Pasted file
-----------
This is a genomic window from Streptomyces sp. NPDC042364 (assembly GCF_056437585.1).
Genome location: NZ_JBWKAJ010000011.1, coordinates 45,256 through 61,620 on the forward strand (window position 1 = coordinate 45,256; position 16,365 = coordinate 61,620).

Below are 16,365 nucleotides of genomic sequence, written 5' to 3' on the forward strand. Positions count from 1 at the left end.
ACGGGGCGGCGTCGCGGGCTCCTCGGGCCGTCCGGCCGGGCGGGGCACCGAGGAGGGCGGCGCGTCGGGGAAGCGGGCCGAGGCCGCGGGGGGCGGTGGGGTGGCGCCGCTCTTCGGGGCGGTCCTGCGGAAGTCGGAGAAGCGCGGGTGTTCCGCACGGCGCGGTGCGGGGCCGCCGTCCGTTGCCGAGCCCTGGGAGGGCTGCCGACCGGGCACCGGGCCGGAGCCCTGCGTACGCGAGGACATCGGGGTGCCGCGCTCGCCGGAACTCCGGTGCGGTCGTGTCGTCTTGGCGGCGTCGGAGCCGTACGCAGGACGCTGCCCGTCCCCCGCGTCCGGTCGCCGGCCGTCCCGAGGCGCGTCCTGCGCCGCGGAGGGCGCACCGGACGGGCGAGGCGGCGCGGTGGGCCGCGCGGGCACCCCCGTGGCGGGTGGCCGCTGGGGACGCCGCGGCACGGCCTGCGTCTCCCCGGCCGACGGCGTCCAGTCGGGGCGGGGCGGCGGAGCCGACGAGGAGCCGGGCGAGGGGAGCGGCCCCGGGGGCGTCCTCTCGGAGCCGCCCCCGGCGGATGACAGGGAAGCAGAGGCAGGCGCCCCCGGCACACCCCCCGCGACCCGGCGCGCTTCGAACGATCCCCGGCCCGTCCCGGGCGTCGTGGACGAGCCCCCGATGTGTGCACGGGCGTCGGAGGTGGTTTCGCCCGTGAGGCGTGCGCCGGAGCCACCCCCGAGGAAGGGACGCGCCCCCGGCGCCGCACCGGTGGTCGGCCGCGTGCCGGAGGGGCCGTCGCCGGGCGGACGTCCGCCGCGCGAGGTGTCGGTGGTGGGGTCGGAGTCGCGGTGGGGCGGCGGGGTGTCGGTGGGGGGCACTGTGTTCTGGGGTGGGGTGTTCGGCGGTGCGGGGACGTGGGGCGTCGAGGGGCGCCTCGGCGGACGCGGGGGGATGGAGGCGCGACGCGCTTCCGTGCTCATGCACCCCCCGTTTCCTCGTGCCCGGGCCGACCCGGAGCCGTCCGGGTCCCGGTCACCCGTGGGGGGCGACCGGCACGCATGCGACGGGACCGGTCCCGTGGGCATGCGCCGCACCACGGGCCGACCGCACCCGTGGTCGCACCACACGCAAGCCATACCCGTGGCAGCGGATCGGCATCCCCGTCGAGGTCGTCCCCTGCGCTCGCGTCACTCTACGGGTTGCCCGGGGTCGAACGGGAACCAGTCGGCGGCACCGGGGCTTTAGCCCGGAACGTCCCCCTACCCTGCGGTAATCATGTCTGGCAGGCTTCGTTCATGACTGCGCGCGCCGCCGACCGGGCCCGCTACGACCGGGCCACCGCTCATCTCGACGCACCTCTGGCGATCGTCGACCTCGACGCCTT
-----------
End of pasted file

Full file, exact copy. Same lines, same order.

This is a genomic window from Streptomyces sp. NPDC042364 (assembly GCF_056437585.1).
Genome location: NZ_JBWKAJ010000011.1, coordinates 45,256 through 61,620 on the forward strand (window position 1 = coordinate 45,256; position 16,365 = coordinate 61,620).

Below are 16,365 nucleotides of genomic sequence, written 5' to 3' on the forward strand. Positions count from 1 at the left end.
ACGGGGCGGCGTCGCGGGCTCCTCGGGCCGTCCGGCCGGGCGGGGCACCGAGGAGGGCGGCGCGTCGGGGAAGCGGGCCGAGGCCGCGGGGGGCGGTGGGGTGGCGCCGCTCTTCGGGGCGGTCCTGCGGAAGTCGGAGAAGCGCGGGTGTTCCGCACGGCGCGGTGCGGGGCCGCCGTCCGTTGCCGAGCCCTGGGAGGGCTGCCGACCGGGCACCGGGCCGGAGCCCTGCGTACGCGAGGACATCGGGGTGCCGCGCTCGCCGGAACTCCGGTGCGGTCGTGTCGTCTTGGCGGCGTCGGAGCCGTACGCAGGACGCTGCCCGTCCCCCGCGTCCGGTCGCCGGCCGTCCCGAGGCGCGTCCTGCGCCGCGGAGGGCGCACCGGACGGGCGAGGCGGCGCGGTGGGCCGCGCGGGCACCCCCGTGGCGGGTGGCCGCTGGGGACGCCGCGGCACGGCCTGCGTCTCCCCGGCCGACGGCGTCCAGTCGGGGCGGGGCGGCGGAGCCGACGAGGAGCCGGGCGAGGGGAGCGGCCCCGGGGGCGTCCTCTCGGAGCCGCCCCCGGCGGATGACAGGGAAGCAGAGGCAGGCGCCCCCGGCACACCCCCCGCGACCCGGCGCGCTTCGAACGATCCCCGGCCCGTCCCGGGCGTCGTGGACGAGCCCCCGATGTGTGCACGGGCGTCGGAGGTGGTTTCGCCCGTGAGGCGTGCGCCGGAGCCACCCCCGAGGAAGGGACGCGCCCCCGGCGCCGCACCGGTGGTCGGCCGCGTGCCGGAGGGGCCGTCGCCGGGCGGACGTCCGCCGCGCGAGGTGTCGGTGGTGGGGTCGGAGTCGCGGTGGGGCGGCGGGGTGTCGGTGGGGGGCACTGTGTTCTGGGGTGGGGTGTTCGGCGGTGCGGGGACGTGGGGCGTCGAGGGGCGCCTCGGCGGACGCGGGGGGATGGAGGCGCGACGCGCTTCCGTGCTCATGCACCCCCCGTTTCCTCGTGCCCGGGCCGACCCGGAGCCGTCCGGGTCCCGGTCACCCGTGGGGGGCGACCGGCACGCATGCGACGGGACCGGTCCCGTGGGCATGCGCCGCACCACGGGCCGACCGCACCCGTGGTCGCACCACACGCAAGCCATACCCGTGGCAGCGGATCGGCATCCCCGTCGAGGTCGTCCCCTGCGCTCGCGTCACTCTACGGGTTGCCCGGGGTCGAACGGGAACCAGTCGGCGGCACCGGGGCTTTAGCCCGGAACGTCCCCCTACCCTGCGGTAATCATGTCTGGCAGGCTTCGTTCATGACTGCGCGCGCCGCCGACCGGGCCCGCTACGACCGGGCCACCGCTCATCTCGACGCACCTCTGGCGATCGTCGACCTCGACGCCTT